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Tube and Pipe Gear Box Rebuilding Procedures

Tube and Pipe Gear Box Rebuilding Procedures


  • All components that make up any make of gearbox must be inspected, compared to the measurements on the manufacturers prints to qualify the components for rebuild.  Those that do not pass inspection have to be determined if they can reworked efficiently to make them usable, or scraped and new components ordered in their place.
  • Make sure you have detailed drawings from the manufacturer of the gearbox that matches your model you are rebuilding.
  • Wash all components before inspection.  Clean parts are a must before inspection, and before rebuilding.  Especially check all the hidden nooks and crannies of the housing where accumulation of filings and trash can nest.
  • Insure the bores where the outside races install in the location of the worm shaft and top and bottom output shafts are within spec per the prints.  Insure these bores are not oversized for whatever reason.  Take a new outside race and do a test fit to these bores of end caps or housings.  If the race will pass through this bore without any resistance, the housing or end cap will need to be sleeved, or replaced.   Also look for damage (shaft journals) due to the spinning of the inside races from a bearing failure.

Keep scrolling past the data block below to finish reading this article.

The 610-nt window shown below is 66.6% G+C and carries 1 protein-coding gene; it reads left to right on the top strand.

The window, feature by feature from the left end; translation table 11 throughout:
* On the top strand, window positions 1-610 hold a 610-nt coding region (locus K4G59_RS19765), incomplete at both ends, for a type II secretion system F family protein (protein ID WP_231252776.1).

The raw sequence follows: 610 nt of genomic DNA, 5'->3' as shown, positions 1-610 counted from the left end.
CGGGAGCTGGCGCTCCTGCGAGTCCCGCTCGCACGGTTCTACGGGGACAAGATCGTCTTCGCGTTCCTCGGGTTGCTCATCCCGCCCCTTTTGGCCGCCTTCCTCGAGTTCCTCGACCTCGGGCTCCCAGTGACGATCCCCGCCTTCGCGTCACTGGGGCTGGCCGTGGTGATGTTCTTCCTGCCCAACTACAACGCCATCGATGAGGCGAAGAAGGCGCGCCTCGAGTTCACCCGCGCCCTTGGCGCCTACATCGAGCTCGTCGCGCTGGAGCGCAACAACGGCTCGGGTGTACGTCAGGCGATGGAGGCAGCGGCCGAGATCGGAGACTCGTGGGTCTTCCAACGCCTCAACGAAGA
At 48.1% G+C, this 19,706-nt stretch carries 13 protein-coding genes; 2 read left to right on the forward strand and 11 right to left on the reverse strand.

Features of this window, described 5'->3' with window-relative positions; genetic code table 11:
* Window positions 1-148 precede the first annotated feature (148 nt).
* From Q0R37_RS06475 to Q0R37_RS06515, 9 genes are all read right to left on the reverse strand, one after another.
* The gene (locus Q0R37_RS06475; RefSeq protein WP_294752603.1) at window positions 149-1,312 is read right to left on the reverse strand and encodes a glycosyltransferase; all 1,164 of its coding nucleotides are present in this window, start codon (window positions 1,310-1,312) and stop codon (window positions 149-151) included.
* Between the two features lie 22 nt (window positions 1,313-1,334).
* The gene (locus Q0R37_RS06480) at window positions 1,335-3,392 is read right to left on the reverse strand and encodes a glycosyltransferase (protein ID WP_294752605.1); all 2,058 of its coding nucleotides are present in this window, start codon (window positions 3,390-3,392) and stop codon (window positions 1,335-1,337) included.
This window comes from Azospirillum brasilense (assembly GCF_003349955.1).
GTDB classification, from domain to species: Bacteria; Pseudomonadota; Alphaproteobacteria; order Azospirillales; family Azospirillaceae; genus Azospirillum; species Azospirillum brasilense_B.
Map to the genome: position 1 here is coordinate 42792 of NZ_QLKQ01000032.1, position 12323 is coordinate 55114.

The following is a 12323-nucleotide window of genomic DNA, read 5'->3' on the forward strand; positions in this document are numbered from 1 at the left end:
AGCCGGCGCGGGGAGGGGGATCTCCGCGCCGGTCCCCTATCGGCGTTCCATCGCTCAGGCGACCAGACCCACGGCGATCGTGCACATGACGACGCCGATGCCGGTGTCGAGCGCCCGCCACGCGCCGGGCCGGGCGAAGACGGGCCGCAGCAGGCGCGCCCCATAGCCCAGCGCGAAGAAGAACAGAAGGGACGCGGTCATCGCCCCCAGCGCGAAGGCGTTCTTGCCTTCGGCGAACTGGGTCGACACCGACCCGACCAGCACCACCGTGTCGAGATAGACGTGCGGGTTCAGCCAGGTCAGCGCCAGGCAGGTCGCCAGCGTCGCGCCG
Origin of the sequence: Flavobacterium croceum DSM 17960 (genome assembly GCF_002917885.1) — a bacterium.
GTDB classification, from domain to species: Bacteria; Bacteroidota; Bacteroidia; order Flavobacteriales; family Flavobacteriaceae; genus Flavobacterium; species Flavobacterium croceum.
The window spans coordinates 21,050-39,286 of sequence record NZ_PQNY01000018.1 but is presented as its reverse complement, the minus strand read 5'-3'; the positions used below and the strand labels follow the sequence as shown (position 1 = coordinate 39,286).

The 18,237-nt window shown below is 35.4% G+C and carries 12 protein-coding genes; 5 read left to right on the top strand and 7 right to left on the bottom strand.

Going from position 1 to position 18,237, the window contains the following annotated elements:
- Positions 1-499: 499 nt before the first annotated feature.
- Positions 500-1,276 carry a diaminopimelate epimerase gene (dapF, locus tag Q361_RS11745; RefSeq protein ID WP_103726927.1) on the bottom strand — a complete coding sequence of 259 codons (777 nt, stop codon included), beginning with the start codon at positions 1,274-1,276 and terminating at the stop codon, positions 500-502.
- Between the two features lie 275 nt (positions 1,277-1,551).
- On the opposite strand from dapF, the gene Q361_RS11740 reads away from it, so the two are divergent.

• Inspect worm gears and worm shaft. Determine if they need replacement at this time.  Always try to replace these in match sets.  Most rebuild kits have a “ready sleeve” to install in the area where the seal rides. If the make or model of gearbox does not offer this “ready sleeve” with the kit or seal, consider installing this component regardless. Your bearing supplier can fit any application for any size shaft.

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Input Worm Shaft Assembly